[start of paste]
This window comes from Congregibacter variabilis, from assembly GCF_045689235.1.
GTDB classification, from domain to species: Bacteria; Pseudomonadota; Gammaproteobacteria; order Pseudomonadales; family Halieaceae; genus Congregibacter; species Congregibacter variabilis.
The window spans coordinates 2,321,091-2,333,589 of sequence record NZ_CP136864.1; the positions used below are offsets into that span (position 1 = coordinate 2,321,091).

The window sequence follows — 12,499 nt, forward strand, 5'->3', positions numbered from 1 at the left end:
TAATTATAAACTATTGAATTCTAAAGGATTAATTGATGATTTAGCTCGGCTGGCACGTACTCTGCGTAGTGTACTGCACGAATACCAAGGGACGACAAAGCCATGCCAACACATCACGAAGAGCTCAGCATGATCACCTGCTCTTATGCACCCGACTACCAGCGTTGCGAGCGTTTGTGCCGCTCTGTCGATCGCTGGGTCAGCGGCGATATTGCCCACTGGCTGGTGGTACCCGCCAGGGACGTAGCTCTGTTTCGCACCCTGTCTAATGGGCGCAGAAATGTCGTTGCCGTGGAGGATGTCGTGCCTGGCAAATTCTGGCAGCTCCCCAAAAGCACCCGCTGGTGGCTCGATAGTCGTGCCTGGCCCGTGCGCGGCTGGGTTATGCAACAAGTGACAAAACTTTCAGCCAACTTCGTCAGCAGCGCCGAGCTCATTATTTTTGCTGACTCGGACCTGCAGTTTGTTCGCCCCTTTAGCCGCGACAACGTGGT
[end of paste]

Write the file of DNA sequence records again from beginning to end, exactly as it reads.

This window comes from Congregibacter variabilis, from assembly GCF_045689235.1.
GTDB classification, from domain to species: Bacteria; Pseudomonadota; Gammaproteobacteria; order Pseudomonadales; family Halieaceae; genus Congregibacter; species Congregibacter variabilis.
The window spans coordinates 2,321,091-2,333,589 of sequence record NZ_CP136864.1; the positions used below are offsets into that span (position 1 = coordinate 2,321,091).

The window sequence follows — 12,499 nt, forward strand, 5'->3', positions numbered from 1 at the left end:
TAATTATAAACTATTGAATTCTAAAGGATTAATTGATGATTTAGCTCGGCTGGCACGTACTCTGCGTAGTGTACTGCACGAATACCAAGGGACGACAAAGCCATGCCAACACATCACGAAGAGCTCAGCATGATCACCTGCTCTTATGCACCCGACTACCAGCGTTGCGAGCGTTTGTGCCGCTCTGTCGATCGCTGGGTCAGCGGCGATATTGCCCACTGGCTGGTGGTACCCGCCAGGGACGTAGCTCTGTTTCGCACCCTGTCTAATGGGCGCAGAAATGTCGTTGCCGTGGAGGATGTCGTGCCTGGCAAATTCTGGCAGCTCCCCAAAAGCACCCGCTGGTGGCTCGATAGTCGTGCCTGGCCCGTGCGCGGCTGGGTTATGCAACAAGTGACAAAACTTTCAGCCAACTTCGTCAGCAGCGCCGAGCTCATTATTTTTGCTGACTCGGACCTGCAGTTTGTTCGCCCCTTTAGCCGCGACAACGTGGT